There’s not much in common between Maine’s resident horror boss, author Stephen King, and tidy Arkansas restaurant Skylark Cafe.
But both unknowingly became partners recently in a growing enterprise:
Saving local media.
In the past couple of months, both have been affected by a threat of lost local media in their towns, and both rose to the occasion. The media in their towns are faced with the same economic retraction that all media face, including us here at The Vindy. We pulled back some services just as others have pulled back to try to make current services meet current revenues.
We do this while Facebook and Google carve deeper and deeper footings into our lives and our pocketbooks – having earned a combined $169 billion in advertising in 2018. Advertising drives most media. Those two companies tower over all other media. When John D. Rockefeller’s Standard Oil towered over the American marketplace, lawmakers intervened. Times have changed.
The trickle effect has been events such as what happened in King’s Maine and Skylark’s Arkansas.
The Portland Press Herald in Maine had a costly feature – reviews of books written by Maine authors – that it stopped producing earlier this year. The newspaper did keep its national book reviews, which it had been offering. They are more affordable as they are wrapped in with news, sports and other services – just like ours.
But in the Land of King, authoring is a proud profession, and the locals are prideful like any town. They wanted to know as much about their books as the books of the rest of the world.
When the paper ceased the local books feature, King went to his Twitter account and his 5 million followers:
“The Portland Press Herald/Maine Sunday Telegram will no longer publish local, freelance-written reviews of books about Maine, set in Maine, or written by Maine authors. Retweet this if you’re from Maine (or even if you’re not). Tell the paper DON’T DO THIS.”
To 5 million people who engage in themes King writes about, that can cause anxious moments. But the newspaper turned the campaign around. It nudged King on Twitter to encourage his followers to invest in subscriptions to save the book reviews. One hundred subscriptions, and the reviews stay, they offered.
King, while poking them for possible blackmail, obliged. The end result from the weekend campaign was 200 new subscribers.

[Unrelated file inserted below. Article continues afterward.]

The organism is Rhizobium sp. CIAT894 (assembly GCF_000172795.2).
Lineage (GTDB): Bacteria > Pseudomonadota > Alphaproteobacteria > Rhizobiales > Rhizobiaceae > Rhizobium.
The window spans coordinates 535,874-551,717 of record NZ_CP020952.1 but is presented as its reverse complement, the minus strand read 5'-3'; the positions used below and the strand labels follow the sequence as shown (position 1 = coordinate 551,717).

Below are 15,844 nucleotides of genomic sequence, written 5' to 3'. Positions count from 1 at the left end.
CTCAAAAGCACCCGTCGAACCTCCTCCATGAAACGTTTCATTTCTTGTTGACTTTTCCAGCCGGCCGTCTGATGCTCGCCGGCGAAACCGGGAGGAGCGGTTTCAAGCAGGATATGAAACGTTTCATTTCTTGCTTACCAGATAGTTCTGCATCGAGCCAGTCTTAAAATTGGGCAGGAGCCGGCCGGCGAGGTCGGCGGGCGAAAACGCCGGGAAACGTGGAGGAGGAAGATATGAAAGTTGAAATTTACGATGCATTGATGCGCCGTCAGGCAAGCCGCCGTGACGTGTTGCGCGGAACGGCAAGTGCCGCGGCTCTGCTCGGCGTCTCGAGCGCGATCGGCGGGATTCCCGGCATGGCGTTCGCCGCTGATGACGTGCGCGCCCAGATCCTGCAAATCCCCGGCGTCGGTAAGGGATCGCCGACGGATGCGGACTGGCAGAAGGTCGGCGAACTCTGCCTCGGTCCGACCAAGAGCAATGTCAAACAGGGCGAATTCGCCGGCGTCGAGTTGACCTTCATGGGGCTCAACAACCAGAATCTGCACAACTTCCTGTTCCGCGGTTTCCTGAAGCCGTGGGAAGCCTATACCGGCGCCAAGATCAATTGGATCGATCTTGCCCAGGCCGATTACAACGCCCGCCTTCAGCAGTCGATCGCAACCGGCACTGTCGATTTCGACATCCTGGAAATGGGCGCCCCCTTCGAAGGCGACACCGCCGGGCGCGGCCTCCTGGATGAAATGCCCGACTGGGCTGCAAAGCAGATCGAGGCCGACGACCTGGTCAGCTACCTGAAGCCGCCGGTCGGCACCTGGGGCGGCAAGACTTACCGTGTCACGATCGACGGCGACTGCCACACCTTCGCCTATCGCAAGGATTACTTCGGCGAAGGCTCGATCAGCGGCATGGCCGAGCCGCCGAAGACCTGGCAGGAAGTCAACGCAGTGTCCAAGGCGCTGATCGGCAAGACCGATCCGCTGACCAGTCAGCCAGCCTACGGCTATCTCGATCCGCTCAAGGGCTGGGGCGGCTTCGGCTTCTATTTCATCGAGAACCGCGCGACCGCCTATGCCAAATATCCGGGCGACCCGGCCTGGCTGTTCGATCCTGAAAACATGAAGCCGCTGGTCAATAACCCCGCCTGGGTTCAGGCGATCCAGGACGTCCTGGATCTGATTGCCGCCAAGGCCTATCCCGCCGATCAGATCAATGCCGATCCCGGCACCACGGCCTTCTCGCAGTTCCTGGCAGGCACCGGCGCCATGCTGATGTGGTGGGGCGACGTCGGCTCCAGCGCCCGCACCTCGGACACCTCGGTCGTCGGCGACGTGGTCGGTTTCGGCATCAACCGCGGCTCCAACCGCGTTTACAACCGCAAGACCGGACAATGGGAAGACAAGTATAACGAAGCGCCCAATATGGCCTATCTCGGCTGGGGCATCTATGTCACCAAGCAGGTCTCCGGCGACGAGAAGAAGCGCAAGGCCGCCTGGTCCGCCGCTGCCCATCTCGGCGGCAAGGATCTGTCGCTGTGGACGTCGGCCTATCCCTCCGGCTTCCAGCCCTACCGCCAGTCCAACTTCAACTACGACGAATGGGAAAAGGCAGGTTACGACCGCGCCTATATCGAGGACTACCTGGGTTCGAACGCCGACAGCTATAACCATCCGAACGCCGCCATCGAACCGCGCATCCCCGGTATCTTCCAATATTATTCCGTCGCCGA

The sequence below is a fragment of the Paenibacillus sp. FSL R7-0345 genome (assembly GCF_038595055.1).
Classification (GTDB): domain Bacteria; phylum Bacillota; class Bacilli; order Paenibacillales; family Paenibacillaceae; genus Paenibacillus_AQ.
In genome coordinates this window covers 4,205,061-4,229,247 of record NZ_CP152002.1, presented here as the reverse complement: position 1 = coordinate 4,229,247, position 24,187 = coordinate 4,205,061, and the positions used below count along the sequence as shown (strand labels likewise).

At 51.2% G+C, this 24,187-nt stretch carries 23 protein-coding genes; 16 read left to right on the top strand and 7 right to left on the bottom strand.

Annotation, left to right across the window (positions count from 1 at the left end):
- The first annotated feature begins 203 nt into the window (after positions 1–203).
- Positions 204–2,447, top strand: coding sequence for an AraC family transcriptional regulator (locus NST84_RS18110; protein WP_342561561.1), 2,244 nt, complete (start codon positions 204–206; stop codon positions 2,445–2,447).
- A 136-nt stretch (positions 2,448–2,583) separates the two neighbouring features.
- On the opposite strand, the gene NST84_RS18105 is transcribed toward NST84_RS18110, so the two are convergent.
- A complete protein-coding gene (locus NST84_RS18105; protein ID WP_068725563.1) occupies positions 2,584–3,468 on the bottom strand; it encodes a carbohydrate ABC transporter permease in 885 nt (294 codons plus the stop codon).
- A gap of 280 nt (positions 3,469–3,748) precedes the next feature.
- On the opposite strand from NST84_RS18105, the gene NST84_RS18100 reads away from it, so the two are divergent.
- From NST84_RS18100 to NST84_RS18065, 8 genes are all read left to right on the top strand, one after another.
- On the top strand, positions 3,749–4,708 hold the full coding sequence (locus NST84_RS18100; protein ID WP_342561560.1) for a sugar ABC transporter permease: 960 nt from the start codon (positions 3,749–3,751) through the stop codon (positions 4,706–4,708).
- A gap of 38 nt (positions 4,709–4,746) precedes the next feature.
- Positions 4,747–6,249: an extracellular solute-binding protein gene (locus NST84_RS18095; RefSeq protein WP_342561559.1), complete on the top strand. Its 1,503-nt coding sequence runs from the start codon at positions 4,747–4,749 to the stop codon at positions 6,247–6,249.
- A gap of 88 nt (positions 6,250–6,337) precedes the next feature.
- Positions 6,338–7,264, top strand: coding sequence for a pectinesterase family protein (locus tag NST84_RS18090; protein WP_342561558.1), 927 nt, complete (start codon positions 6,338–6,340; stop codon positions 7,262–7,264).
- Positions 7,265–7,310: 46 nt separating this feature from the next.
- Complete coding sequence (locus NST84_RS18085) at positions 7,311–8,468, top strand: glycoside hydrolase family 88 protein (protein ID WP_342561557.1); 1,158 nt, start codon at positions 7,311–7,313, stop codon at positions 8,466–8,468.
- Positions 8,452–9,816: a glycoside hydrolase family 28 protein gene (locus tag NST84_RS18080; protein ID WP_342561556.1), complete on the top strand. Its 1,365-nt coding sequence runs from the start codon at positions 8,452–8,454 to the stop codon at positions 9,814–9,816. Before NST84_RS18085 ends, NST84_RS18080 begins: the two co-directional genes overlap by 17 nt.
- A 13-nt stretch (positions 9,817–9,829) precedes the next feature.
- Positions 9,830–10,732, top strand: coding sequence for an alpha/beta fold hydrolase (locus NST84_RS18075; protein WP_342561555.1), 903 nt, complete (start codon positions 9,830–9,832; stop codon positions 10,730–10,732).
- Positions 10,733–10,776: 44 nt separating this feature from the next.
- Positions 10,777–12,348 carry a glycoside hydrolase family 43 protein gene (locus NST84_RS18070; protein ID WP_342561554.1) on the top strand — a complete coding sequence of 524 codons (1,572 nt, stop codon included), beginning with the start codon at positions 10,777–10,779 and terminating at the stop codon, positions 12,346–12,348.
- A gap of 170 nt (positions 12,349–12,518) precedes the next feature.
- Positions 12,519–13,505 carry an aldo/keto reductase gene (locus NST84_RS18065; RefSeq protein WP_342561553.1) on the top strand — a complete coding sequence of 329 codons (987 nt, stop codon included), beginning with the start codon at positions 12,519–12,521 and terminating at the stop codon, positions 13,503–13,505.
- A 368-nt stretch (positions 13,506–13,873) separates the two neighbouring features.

In kind, the Maine Writers and Publishers Alliance took the actions a step further and raised enough advertising support to further fund the book reviews.
In Little Rock, the Arkansas Democrat-Gazette was set to pull back publication of its Arkansas Life culture magazine, which had a loyal following. Only 3,500 people paid the $10 annual fee while another 20,000 enjoyed the magazine for free. It sounds almost like a Netflix subscription model.
A campaign was mounted to gain more subscribers.
Skylark Cafe’s participation in the effort, and its reasons why, sum up the significance of investing in local journalism.
The cafe offered people a free lunch if they brought in their renewed subscription bill. Their words on why they did it:
“We cannot shy away from the fact that Arkansas Life has had a great part in keeping us around for this long.
“They have boosted our traffic during the cold, most dreaded months of winter, and boosted our morale during the same.
“The effect is worth pausing to think about as you consider the impact they have made on our small business, and we are just one of the hundreds (probably thousands) of Arkansans that they have impacted in the exact same way.
“I’m still convinced of the importance of the printed word, and my goodness, you should see our roast beef sandwich on a full page print.”
This Facebook plea was liked 451 times and shared by 364 people; pretty good numbers.
Better numbers came for the campaign overall.
More than 1,000 new subscriptions came in at $20 annually, and the product was saved.
Todd Franko is editor of The Vindicator. He likes emails about stories and our newspaper. Email him at firstname.lastname@example.org. Tweet him, too, at @tfranko.